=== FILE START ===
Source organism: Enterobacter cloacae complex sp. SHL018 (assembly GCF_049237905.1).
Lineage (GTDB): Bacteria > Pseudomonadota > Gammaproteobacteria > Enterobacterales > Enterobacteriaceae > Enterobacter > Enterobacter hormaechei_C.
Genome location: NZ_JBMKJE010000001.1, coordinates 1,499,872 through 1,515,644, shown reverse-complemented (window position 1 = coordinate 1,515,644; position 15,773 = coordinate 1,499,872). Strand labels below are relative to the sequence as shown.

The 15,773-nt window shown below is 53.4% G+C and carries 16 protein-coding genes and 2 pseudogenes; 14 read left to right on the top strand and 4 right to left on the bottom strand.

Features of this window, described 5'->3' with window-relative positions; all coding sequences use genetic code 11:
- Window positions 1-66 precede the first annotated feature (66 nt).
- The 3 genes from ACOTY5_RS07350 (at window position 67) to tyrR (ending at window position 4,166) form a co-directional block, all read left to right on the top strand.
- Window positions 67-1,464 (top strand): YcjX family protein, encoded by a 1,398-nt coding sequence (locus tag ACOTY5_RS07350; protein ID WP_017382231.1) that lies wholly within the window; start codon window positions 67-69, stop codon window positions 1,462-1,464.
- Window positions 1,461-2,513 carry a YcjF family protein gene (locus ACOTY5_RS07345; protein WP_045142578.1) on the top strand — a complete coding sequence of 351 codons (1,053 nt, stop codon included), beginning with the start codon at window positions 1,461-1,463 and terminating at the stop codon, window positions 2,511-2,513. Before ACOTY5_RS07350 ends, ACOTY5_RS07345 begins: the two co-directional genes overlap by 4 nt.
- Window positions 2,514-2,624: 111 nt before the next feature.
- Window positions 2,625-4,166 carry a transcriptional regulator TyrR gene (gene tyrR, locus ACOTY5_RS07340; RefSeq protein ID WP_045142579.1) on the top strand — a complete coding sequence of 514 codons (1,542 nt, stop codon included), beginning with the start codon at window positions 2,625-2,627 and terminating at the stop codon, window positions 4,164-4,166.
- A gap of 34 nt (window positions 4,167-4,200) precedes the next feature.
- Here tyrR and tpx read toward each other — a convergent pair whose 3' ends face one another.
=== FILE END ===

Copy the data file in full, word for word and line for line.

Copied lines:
Source organism: Enterobacter cloacae complex sp. SHL018 (assembly GCF_049237905.1).
Lineage (GTDB): Bacteria > Pseudomonadota > Gammaproteobacteria > Enterobacterales > Enterobacteriaceae > Enterobacter > Enterobacter hormaechei_C.
Genome location: NZ_JBMKJE010000001.1, coordinates 1,499,872 through 1,515,644, shown reverse-complemented (window position 1 = coordinate 1,515,644; position 15,773 = coordinate 1,499,872). Strand labels below are relative to the sequence as shown.

The 15,773-nt window shown below is 53.4% G+C and carries 16 protein-coding genes and 2 pseudogenes; 14 read left to right on the top strand and 4 right to left on the bottom strand.

Features of this window, described 5'->3' with window-relative positions; all coding sequences use genetic code 11:
- Window positions 1-66 precede the first annotated feature (66 nt).
- The 3 genes from ACOTY5_RS07350 (at window position 67) to tyrR (ending at window position 4,166) form a co-directional block, all read left to right on the top strand.
- Window positions 67-1,464 (top strand): YcjX family protein, encoded by a 1,398-nt coding sequence (locus tag ACOTY5_RS07350; protein ID WP_017382231.1) that lies wholly within the window; start codon window positions 67-69, stop codon window positions 1,462-1,464.
- Window positions 1,461-2,513 carry a YcjF family protein gene (locus ACOTY5_RS07345; protein WP_045142578.1) on the top strand — a complete coding sequence of 351 codons (1,053 nt, stop codon included), beginning with the start codon at window positions 1,461-1,463 and terminating at the stop codon, window positions 2,511-2,513. Before ACOTY5_RS07350 ends, ACOTY5_RS07345 begins: the two co-directional genes overlap by 4 nt.
- Window positions 2,514-2,624: 111 nt before the next feature.
- Window positions 2,625-4,166 carry a transcriptional regulator TyrR gene (gene tyrR, locus ACOTY5_RS07340; RefSeq protein ID WP_045142579.1) on the top strand — a complete coding sequence of 514 codons (1,542 nt, stop codon included), beginning with the start codon at window positions 2,625-2,627 and terminating at the stop codon, window positions 4,164-4,166.
- A gap of 34 nt (window positions 4,167-4,200) precedes the next feature.
- Here tyrR and tpx read toward each other — a convergent pair whose 3' ends face one another.